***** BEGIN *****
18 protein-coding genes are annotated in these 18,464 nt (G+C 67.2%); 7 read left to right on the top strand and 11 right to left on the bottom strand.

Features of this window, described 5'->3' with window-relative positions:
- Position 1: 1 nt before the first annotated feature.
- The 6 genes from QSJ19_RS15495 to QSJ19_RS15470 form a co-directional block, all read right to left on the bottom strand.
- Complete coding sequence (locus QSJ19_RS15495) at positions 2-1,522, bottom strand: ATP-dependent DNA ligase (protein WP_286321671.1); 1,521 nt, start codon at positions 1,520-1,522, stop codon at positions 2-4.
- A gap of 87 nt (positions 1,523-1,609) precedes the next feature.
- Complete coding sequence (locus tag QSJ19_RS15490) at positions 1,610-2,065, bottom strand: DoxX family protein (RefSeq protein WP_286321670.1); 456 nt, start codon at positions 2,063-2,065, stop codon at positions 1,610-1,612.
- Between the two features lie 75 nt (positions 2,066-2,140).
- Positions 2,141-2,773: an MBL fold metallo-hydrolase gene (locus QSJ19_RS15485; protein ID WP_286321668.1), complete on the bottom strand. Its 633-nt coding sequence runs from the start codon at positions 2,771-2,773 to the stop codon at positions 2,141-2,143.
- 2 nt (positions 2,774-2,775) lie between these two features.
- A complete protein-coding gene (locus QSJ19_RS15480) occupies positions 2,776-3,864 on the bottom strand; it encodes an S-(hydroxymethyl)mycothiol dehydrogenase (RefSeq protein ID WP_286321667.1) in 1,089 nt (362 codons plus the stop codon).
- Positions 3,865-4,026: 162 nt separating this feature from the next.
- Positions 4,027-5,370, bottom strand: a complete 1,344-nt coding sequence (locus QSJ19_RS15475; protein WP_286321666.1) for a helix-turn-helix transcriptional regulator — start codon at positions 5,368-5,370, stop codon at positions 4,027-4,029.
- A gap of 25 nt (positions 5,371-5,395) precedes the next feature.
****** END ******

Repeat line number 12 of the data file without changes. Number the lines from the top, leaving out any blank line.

- Positions 3,865-4,026: 162 nt separating this feature from the next.